Robber Fly - Laphria thoracica
Family Asilidae - Robber Flies

Live robber flies photographed at northern Illinois. Size = 25mm / deer fly prey size = 10mm
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Robber Fly with deer fly prey
The backwash from this sucker's prop almost knocked me down yesterday when it did a close fly-by with a stunned deer fly held tenderly in its front claws, impaled on its proboscis. This is the largest (and in my opinion most stately) of the Laphria complex flies, a truly magnificent creation. Before I began photographing insects, I had no idea such a thing existed. Now it is my ardent wish every time I'm in the field for an opportunity to watch one of these clever creatures at work. For me, such a spectacle is every bit as fascinating as watching a lion or cheetah capture and consume a large mammal; a less dangerous pursuit certainly, accessible and inexpensive!

There are over 7,000 species of robber flies world wide; nearly 1,000 in North America.  All robber flies have stout, spiny legs, a dense moustache of bristles on the face (mystax), and 3 simple eyes (ocelli) in a characteristic depression between their two large compound eyes. The mystax helps protect the head and face when the fly encounters struggling or stinging prey. The antennae are short, 3-segmented, sometimes with a bristle-like structure called an arista. The short, strong proboscis is used to stab and inject victims with saliva containing neurotoxic and proteolytic enzymes which paralyze and digest the insides; the fly then sucks the liquefied meal much like we vacuum up an ice cream soda through a straw. Many species have long, tapering abdomens, sometimes with a sword-like ovipositor.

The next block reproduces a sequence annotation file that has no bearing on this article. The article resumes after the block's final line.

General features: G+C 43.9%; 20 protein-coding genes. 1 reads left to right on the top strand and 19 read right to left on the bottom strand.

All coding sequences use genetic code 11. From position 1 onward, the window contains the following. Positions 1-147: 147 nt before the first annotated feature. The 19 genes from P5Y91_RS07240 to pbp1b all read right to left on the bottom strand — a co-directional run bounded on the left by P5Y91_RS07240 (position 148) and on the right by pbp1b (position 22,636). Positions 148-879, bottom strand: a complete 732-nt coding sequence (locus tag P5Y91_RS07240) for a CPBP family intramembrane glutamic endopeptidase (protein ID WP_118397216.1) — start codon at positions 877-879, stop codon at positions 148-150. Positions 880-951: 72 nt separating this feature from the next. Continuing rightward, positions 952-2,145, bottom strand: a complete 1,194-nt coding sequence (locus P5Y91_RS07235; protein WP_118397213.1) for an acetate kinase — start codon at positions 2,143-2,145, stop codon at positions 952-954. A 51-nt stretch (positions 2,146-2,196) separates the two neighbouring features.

Robber Fly - Laphria thoracica
HULL (1962): "The ROBBER FLIES, or ASILIDAE, comprise one of the largest and most abundant families of present-day insects. Distributed through all parts of the world, over 400 genera [now 530] and subgenera have been proposed and about 4,761 species are known [now 7,003]. In addition, 18 genera and 39 species have been described from Eocene, Oligocene, and Miocene; 15 of these genera are also recent [1] .

"Because of their predatory habit of feeding on other insects and their voracious appetites, they contribute to the maintenance of the natural balance among insect populations. To some extent, parasitic wasps and flies are taken by them, but much of their prey consists of plant-feeding insects. Certain species are known to seriously deplete the populations of apiaries. The adults are, with few exceptions, active flies, of considerable size and readily attract attention." [1]

Male Bumble Bee
Male Bumble Bee
Robber Fly - Laphria thoracica
Female Robber Fly
Some robber flies are convincing bumble bee mimics. This evolutionary adaptation allows them to reap the benefits of aposematic (warning) coloration without the high metabolic cost of constructing and maintaining a venom-delivery system.
Robber Fly with deer fly prey
References:
1.  Fritz Geller-Grimm, "Asilidae"
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Flies of North America - Order Diptera. Flies are prevalent in virtually all habitats, with over 16,000 species in North America. Flies can be distinguished from all other insects in that they only have one pair of normal wings. The other pair has evolved into small ball-like structures called halteres. Most flies have compound eyes and mouthparts adapted for piercing, lapping or sucking fluids.
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